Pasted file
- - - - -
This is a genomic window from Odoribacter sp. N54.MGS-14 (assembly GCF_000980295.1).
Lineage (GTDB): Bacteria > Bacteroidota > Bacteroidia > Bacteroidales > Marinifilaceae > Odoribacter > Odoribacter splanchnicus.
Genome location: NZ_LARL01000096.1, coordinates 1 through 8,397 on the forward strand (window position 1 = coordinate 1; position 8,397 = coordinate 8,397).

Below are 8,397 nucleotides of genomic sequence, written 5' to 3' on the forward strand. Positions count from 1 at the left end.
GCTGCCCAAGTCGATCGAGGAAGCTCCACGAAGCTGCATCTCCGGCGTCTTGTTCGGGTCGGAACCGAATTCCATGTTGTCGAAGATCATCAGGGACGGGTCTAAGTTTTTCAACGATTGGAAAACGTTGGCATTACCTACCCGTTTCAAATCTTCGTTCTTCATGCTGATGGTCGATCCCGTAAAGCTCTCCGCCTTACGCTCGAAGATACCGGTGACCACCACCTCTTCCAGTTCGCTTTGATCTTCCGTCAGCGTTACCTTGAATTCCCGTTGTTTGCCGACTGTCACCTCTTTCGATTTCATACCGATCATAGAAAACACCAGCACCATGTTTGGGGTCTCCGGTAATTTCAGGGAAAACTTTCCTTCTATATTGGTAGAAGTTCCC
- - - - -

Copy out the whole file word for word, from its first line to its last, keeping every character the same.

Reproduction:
This is a genomic window from Odoribacter sp. N54.MGS-14 (assembly GCF_000980295.1).
Lineage (GTDB): Bacteria > Bacteroidota > Bacteroidia > Bacteroidales > Marinifilaceae > Odoribacter > Odoribacter splanchnicus.
Genome location: NZ_LARL01000096.1, coordinates 1 through 8,397 on the forward strand (window position 1 = coordinate 1; position 8,397 = coordinate 8,397).

Below are 8,397 nucleotides of genomic sequence, written 5' to 3' on the forward strand. Positions count from 1 at the left end.
GCTGCCCAAGTCGATCGAGGAAGCTCCACGAAGCTGCATCTCCGGCGTCTTGTTCGGGTCGGAACCGAATTCCATGTTGTCGAAGATCATCAGGGACGGGTCTAAGTTTTTCAACGATTGGAAAACGTTGGCATTACCTACCCGTTTCAAATCTTCGTTCTTCATGCTGATGGTCGATCCCGTAAAGCTCTCCGCCTTACGCTCGAAGATACCGGTGACCACCACCTCTTCCAGTTCGCTTTGATCTTCCGTCAGCGTTACCTTGAATTCCCGTTGTTTGCCGACTGTCACCTCTTTCGATTTCATACCGATCATAGAAAACACCAGCACCATGTTTGGGGTCTCCGGTAATTTCAGGGAAAACTTTCCTTCTATATTGGTAGAAGTTCCC